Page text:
3. A. A. Alanezi and A.O. Sharif, “Membrane distillation: an attractive alternative,” Arab Water World, vol. 36, no. 5, pp. 1–77, 2012. View at Google Scholar
  4. H. T. El-Dessouky and H. M. Ettouney, Fundamentals of Salt Water Desalination, Department of Chemical Engineering, College of Engineering and Petroleum, Kuwait University, Elsevier, Amsterdam, Netherlands, 2002.
  5. A. Ahmad, F. Jamshed, T. Riaz et al., “Self-sterilized composite membranes of cellulose acetate/polyethylene glycol for water desalination,” Carbohydrate Polymers, vol. 149, pp. 207–216, 2016. View at Publisher · View at Google Scholar
  6. R. Gemma Raluy, R. Schwantes, V. J. Subiela, B. Peñate, G. Melián, and J. R. Betancort, “Operational experience of a solar membrane distillation demonstration plant in Pozo Izquierdo-Gran Canaria Island (Spain),” Desalination, vol. 290, pp. 1–13, 2012. View at Publisher · View at Google Scholar · View at Scopus
  7. M. A. Eltawil, Z. Zhengming, and L. Yuan, “A review of renewable energy technologies integrated with desalination systems,” Renewable and Sustainable Energy Reviews, vol. 13, no. 9, pp. 2245–2262, 2009. View at Publisher · View at Google Scholar · View at Scopus
  8. A. A. Al-Anezi, A. O. Sharif, M. I. Sanduk, and A. R. Khan, “Experimental investigation of heat and mass transfer in tubular membrane distillation module for desalination,” ISRN Chemical Engineering, vol. 2012, Article ID 738731, 8 pages, 2012. View at Publisher · View at Google Scholar
  9. M. Khayet, “Solar desalination by membrane distillation: dispersion in energy consumption analysis and water production costs (a review),” Desalination, vol. 308, pp. 89–101, 2013. View at Publisher · View at Google Scholar · View at Scopus
  10. M. M. A. Shirazi, A. Kargari, and M. Tabatabaei, “Evaluation of commercial PTFE membranes in desalination by direct contact membrane distillation,” Chemical Engineering and Processing: Process Intensification, vol. 76, pp. 16–25, 2014. View at Publisher · View at Google Scholar · View at Scopus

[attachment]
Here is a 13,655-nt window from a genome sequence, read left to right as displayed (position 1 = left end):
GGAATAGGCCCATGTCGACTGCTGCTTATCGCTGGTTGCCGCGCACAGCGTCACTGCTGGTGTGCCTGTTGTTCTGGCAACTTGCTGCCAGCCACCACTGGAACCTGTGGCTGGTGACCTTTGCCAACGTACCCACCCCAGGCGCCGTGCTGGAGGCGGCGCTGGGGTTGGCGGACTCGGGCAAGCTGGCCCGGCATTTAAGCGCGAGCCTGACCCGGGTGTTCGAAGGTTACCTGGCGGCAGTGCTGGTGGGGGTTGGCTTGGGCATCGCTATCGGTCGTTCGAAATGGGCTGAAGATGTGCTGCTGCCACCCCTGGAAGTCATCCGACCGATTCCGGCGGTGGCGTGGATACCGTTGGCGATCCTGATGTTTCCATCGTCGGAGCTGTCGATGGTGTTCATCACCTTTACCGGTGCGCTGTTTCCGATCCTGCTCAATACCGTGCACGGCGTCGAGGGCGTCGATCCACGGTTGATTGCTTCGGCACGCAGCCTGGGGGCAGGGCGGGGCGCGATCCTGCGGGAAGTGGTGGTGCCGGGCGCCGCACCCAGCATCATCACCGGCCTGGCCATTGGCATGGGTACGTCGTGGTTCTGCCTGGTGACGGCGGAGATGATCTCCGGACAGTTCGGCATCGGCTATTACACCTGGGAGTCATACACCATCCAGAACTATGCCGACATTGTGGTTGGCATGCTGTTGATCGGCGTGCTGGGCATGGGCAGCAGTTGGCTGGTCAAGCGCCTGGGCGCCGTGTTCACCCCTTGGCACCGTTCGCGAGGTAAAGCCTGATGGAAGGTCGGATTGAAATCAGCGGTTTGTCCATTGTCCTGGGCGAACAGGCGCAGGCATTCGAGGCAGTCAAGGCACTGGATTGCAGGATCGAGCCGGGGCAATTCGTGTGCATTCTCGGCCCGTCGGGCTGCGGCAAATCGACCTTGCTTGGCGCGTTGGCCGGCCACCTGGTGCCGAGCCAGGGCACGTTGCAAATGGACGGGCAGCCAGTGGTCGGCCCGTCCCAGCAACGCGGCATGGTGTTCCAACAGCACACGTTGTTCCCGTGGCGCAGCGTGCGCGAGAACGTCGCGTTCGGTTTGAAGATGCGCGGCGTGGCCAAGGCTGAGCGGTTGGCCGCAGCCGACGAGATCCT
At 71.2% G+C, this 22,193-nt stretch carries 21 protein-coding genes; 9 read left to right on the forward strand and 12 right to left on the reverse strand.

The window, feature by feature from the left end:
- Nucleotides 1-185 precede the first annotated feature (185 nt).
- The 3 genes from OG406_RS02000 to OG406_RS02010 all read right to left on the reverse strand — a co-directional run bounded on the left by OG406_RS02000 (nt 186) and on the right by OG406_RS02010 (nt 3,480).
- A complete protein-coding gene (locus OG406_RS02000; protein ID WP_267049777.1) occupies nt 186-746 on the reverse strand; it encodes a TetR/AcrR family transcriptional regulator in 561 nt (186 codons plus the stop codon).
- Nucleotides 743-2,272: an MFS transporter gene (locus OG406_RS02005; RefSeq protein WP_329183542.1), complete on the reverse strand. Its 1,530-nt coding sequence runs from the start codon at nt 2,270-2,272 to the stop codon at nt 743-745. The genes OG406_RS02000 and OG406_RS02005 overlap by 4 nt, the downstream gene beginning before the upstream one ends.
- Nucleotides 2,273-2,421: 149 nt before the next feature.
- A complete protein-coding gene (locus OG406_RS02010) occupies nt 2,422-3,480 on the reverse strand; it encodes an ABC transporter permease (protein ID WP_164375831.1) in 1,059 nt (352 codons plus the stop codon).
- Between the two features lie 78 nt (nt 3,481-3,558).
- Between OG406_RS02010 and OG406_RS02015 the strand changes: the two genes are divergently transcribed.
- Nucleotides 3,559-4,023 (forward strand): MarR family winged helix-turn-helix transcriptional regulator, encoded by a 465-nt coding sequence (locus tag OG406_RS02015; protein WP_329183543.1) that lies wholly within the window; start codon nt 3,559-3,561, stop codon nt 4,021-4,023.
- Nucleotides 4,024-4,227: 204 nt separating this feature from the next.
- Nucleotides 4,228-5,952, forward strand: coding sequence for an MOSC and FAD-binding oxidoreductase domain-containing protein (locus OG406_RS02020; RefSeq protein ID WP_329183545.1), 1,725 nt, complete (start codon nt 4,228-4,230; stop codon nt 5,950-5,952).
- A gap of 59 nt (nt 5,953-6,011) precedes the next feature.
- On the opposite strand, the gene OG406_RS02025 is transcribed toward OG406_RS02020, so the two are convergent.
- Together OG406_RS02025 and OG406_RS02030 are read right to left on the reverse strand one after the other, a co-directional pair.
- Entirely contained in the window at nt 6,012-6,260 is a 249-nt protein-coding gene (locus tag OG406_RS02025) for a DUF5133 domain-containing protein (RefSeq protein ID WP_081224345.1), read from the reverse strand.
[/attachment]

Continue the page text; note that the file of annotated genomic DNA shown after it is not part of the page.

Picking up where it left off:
11. L. Martínez, “Comparison of membrane distillation performance using different feeds,” Desalination, vol. 168, no. 1–3, pp. 359–365, 2004. View at Publisher · View at Google Scholar · View at Scopus
  12. L. M. Camacho, L. Dumée, J. Zhang et al., “Advances in membrane distillation for water desalination and purification applications,” Water, vol. 5, no. 1, pp. 94–196, 2013. View at Publisher · View at Google Scholar · View at Scopus
  13. A. Alkhudhiri, N. Darwish, and N. Hilal, “Produced water treatment: application of air gap membrane distillation,” Desalination, vol. 309, pp. 46–51, 2013. View at Publisher · View at Google Scholar · View at Scopus
  14. H. C. Duong, A. R. Chivas, B. Nelemans et al., “Treatment of RO brine from CSG produced water by spiral-wound air gap membrane distillation—a pilot study,” Desalination, vol. 366, pp. 121–129, 2015. View at Publisher · View at Google Scholar · View at Scopus
  15. A. S. Alsaadi, N. Ghaffour, J.-D. Li et al., “Modeling of air-gap membrane distillation process: a theoretical and experimental study,” Journal of Membrane Science, vol. 445, pp. 53–65, 2013. View at Publisher · View at Google Scholar · View at Scopus
  16. S. Al-Obaidani, E. Curcio, F. Macedonio, G. Di Profio, H. Al-Hinai, and E. Drioli, “Potential of membrane distillation in seawater desalination: thermal efficiency, sensitivity study and cost estimation,” Journal of Membrane Science, vol. 323, no. 1, pp. 85–98, 2008. View at Publisher · View at Google Scholar · View at Scopus
  17. P. Wang and T.-S. Chung, “Recent advances in membrane distillation processes: membrane development, configuration design and application exploring,” Journal of Membrane Science, vol. 474, pp. 39–56, 2015. View at Publisher · View at Google Scholar · View at Scopus
  18. E. Curcio and E. Drioli, “Membrane distillation and related operations—a review,” Separation and Purification Reviews, vol. 34, no. 1, pp. 35–86, 2005. View at Publisher · View at Google Scholar · View at Scopus